By now, Susan has dropped the bathrobe, and is furiously tearing open the package Josh Olson dropped off. It's a custody tracker, an ankle cuff packed with chips and locaters and GPS stuff, and right now Susan is trying to gnaw through the tough vacuform plastic packaging. If she could grab Harlan's ankle for just a moment...
By the time she gets it open, and slams a couple of trible-A batteries into the thing, Harlan has ambled out the front door. He's halfway up the road, hobo bindle dangling over his right shoulder, but no, he hasn't gone out in his bathrobe. No, he's thrown on a Cerruti 1881 outfit he'd picked up in the mid-1960's, as a splurge after that first Burke's Law sale. But he's thrown the bathrobe on on TOP of it because, well, as Harlan walks down the road, he mumbles about having to bear his shame publicly, and thus, the bathrobe. By this point, Susan's decided that nothing's going to straighten Harlan out but Harlan, so she pours herself some iced tea and tells herself to give it a day or two.
Two hours later, Harlan arrives at what looks like a storefront church. And until 1975, that's what it was, but it has since been turned into a clandestine Yiddish Theater founded by dissatisfied Mormons who didn't think they were special _enough_ and figured maybe this might put them over the top, metaphorically speaking. Somehow Harlan manages to get on stage, and performs the role of Uncle Mordechai in the grand tragedy "Tante Shpilkiss' Ungrateful Children" for about forty minutes before people realize that he is NOT Peter Jurasik reprising his role of Londo Molari.
Two hours after that, Harlan arrives at the Travelodge. He pays for his room from a coffee can filled with grimy singles. He'd stopped off at Lower Sepulveda Mutual Savings and Loan, cashed a check, refused the free toaster-oven, and grimed the singles up at the nearby Pep Boys. "Ah, Pogue," he says distractedly, as the clerk uncrumples the bills for the cash tray, "a moment of weakness, a scintilla of certainty, and I am cast out into a life of penury and lost glories." The clerk does not hear this, as his iBuds have sealed his ears to everything but pirated MP3s of "Dokken's Greatest Hits."
So Harlan drags himself up the crumbling concrete steps to Room 204, a number with no significance, drops his bindle on the bed, and eyes the complementary bottle of Muscatel that has become de rigeur for fleabags such as this. (The greeting card reads "You've lost everything, but gained a habit.") The television waits patiently, licking its lips.
Meanwhile, Susan and Josh race across town in the Packard, with clouds of postcards swirling in their wake. It's a Christmas Miracle: thousands of letters have arrived (in fact, many are postcards sent by FedEx, the cumulative charges of which have boosted that company's stock within hours), stressing that there never was a real bet, that Pogue doesn't get the house, that the mortgage is paid off, that the bank's been bought by Frank Church who's forgiven the loan, that David Loftus's marathon seventeen-hour filibuster on pornography in modern life has raised over twelve thousand dollars, that the Easter Bunny has arrested Pogue for identity theft and running an illegal distillery (coincidentally, he was brewing Muscatel for a consortium of fleabag hotel owners).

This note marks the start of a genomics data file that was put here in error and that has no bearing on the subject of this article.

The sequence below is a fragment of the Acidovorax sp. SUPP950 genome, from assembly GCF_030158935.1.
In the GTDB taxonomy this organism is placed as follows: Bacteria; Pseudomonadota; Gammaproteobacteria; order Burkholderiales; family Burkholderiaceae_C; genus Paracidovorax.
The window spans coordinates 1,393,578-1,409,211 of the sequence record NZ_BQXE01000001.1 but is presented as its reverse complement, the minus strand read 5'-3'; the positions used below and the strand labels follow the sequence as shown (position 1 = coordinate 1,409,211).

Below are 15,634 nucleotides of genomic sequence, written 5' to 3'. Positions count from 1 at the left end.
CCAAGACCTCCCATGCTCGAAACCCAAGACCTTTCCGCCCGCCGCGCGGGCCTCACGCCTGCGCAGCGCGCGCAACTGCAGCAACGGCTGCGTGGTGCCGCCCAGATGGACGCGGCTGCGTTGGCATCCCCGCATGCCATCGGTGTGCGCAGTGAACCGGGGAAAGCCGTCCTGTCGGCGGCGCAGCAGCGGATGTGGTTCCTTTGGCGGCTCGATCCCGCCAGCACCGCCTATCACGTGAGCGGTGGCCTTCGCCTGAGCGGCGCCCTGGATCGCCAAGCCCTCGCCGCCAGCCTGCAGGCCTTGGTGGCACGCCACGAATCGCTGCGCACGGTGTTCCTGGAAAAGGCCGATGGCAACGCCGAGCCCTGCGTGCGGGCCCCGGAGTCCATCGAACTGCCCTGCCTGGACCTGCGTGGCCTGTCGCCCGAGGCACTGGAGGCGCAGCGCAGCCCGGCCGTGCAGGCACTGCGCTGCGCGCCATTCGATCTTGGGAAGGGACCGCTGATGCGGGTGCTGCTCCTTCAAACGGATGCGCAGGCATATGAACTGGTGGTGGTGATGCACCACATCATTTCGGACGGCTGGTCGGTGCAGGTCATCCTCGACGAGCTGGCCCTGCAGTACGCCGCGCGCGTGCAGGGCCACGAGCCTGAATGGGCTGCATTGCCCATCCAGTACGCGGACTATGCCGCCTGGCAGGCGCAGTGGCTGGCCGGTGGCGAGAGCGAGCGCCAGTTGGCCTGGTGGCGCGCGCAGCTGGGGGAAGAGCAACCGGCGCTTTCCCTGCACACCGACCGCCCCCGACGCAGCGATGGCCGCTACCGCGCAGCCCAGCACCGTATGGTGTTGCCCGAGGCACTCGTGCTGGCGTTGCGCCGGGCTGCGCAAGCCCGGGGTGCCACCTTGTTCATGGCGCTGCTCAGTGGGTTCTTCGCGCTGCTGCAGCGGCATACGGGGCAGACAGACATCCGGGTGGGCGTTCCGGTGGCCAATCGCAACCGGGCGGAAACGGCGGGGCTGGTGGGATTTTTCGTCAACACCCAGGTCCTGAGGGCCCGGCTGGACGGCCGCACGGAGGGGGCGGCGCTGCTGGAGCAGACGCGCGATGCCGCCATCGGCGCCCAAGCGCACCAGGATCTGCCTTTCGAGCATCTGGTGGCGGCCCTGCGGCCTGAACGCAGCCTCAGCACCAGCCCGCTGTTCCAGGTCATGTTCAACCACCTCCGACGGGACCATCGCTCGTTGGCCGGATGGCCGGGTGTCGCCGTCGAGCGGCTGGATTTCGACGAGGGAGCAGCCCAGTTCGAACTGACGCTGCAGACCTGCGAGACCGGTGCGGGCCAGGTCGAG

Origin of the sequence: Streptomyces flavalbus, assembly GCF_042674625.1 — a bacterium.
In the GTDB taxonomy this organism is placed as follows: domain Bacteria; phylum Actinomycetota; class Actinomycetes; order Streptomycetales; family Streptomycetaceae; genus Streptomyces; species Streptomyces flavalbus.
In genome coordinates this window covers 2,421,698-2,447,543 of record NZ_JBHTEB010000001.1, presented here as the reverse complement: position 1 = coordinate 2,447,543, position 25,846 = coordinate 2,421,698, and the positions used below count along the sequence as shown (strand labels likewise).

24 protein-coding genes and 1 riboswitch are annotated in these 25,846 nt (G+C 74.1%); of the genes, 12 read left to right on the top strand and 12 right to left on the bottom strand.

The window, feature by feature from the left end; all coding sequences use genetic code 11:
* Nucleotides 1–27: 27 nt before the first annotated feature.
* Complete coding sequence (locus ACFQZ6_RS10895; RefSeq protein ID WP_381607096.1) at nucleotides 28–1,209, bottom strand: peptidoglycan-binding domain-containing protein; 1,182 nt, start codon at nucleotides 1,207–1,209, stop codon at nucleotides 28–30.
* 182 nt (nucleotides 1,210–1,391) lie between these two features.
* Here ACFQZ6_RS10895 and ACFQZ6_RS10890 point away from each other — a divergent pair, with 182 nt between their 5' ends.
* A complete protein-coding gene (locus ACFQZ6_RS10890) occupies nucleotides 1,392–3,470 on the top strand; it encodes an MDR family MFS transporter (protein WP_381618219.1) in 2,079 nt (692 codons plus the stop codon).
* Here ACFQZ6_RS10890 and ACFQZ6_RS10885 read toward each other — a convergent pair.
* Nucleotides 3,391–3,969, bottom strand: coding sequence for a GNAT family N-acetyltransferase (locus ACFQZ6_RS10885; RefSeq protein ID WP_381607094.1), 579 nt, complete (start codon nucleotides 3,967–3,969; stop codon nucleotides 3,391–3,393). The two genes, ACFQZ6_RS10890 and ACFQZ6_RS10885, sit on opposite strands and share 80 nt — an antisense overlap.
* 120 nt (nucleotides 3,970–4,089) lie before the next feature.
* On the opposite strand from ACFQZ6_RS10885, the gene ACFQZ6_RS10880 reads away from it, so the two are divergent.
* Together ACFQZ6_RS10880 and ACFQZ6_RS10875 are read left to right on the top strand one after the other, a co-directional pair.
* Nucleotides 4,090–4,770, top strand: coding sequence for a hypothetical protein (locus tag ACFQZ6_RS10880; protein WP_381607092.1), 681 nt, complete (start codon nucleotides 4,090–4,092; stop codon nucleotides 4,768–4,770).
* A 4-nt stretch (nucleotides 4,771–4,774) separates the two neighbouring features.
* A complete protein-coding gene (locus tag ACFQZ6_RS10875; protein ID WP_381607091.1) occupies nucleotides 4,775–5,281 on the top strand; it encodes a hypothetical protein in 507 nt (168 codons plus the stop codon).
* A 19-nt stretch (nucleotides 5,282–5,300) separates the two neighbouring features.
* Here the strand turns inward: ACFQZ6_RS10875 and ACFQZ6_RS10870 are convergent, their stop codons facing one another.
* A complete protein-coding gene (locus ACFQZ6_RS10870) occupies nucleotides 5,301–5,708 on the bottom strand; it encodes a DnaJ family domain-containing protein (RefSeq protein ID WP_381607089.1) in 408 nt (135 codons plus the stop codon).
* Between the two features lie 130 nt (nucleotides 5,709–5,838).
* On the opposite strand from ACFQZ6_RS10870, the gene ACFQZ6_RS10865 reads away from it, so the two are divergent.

Will Susan and Josh get to the hotel on time? Will Harlan break down, pick up the bottle of Muscatel and move it someplece where he doesn't have to see it? Will the Packard's suspension hold? Will Adam-Troy Castro make good on his threat to clone Cory Doctorow under a common-use license of his genome? The clock is ticking!
Do I have it about right?
Why Harlan's At Home
Posted: Mon Dec 01, 2008 12:26 pm
Name: Adam-Troy Castro
Harlan and Susan standing in front of a stone arch, below which flash various newsreel images.
Susan says, "Now, all you have to do is go back in time and STOP YOURSELF from making that bet with Pogue..."
Posted: Mon Dec 01, 2008 12:35 pm
Name: Josh Olson
You got every single detail right, with the lone exception of this - TraveLodge is spelled "TraveLodge."
Harlan's shame is monumental.
(Gasps for breath)
Posted: Mon Dec 01, 2008 12:48 pm
Name: Jes Bickham
Absolutely, utterly, dimple-creasingly wonderful. My cheeks hurt.
It's not like I tied li'l Nell to the railroad tracks...
Posted: Mon Dec 01, 2008 2:05 pm
You cut a guy some slack and he goes off in a sulk. Gee, if I knew he was gonna take it this hard, I would've at least insisted on a book or a piece of artwork or maybe one of his fifty jillion comics. Or, I suppose, I could have said nothing and let the whole thing slide...Nahhh, not a chance, baby, HE knows me better than that!
Posted: Mon Dec 01, 2008 2:06 pm
Name: Frank Church
Sidney, like I'd be a banker.
You get the golden dragon, sealed in chocolate tears.
Sidney is one clever mofo. We better up our antes.
Straighten Us, Sidney, Cuz We'z Reddy
Posted: Mon Dec 01, 2008 2:44 pm
HAHAHA...hahaahahaha...hehehehe....ouch, damn that hurts....
Posted: Mon Dec 01, 2008 3:43 pm
Name: Clipping Service
...as I am sure he doesn't even have DIAL-UP at the TraveLodge, he will miss finding out first hand that his "PAY THE WRITER" rant just passed 200,000 hits on YOU TUBE. Two...hundred....THOUSAND individual computers basking in His Righteous Fury!!
Someone please pass along the news to him.
Posted: Mon Dec 01, 2008 3:56 pm
Name: Sam Wilson
Yes, you're right, No Country for Old Men. (I love Leno's joke, "That's No COUNTRY for Old Men"...)
My favorite movie of the last seven years.
And, in common with Schindler's List, it won Best Picture.
Sorry, no chocolate milk for the W. library water fountains.